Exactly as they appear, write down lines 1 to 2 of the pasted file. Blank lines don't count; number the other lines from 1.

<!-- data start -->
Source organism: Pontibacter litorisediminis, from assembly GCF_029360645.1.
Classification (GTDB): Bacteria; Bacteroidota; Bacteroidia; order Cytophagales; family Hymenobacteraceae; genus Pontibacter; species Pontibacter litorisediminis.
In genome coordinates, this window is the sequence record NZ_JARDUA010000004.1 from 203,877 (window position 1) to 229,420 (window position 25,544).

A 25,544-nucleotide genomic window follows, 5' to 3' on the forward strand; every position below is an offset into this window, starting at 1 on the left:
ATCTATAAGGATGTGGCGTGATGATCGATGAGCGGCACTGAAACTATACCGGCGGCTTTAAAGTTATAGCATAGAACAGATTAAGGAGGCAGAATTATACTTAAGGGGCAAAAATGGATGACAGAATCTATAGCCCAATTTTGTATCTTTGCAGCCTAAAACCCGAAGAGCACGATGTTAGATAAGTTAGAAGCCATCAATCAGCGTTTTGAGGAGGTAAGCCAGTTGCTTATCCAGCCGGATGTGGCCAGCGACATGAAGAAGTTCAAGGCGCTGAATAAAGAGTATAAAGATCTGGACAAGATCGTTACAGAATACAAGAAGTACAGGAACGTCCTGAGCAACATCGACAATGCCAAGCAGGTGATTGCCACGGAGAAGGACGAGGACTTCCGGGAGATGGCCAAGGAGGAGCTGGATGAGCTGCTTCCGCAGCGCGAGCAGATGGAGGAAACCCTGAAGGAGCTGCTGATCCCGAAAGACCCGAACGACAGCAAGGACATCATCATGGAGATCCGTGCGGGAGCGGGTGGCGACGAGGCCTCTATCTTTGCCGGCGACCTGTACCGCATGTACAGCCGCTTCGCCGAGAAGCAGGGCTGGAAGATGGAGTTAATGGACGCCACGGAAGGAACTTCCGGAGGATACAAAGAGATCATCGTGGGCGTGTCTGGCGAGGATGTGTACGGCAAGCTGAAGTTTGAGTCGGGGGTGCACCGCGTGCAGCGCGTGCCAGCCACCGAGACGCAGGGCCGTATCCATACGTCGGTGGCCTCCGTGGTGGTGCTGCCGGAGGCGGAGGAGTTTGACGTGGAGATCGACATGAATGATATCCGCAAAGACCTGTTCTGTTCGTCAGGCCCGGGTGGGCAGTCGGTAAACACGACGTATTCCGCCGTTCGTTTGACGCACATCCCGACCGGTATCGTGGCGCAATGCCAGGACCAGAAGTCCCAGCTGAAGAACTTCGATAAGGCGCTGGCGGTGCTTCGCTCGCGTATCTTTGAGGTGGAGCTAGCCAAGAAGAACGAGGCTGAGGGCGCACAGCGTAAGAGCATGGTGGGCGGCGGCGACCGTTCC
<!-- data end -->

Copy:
Source organism: Pontibacter litorisediminis, from assembly GCF_029360645.1.
Classification (GTDB): Bacteria; Bacteroidota; Bacteroidia; order Cytophagales; family Hymenobacteraceae; genus Pontibacter; species Pontibacter litorisediminis.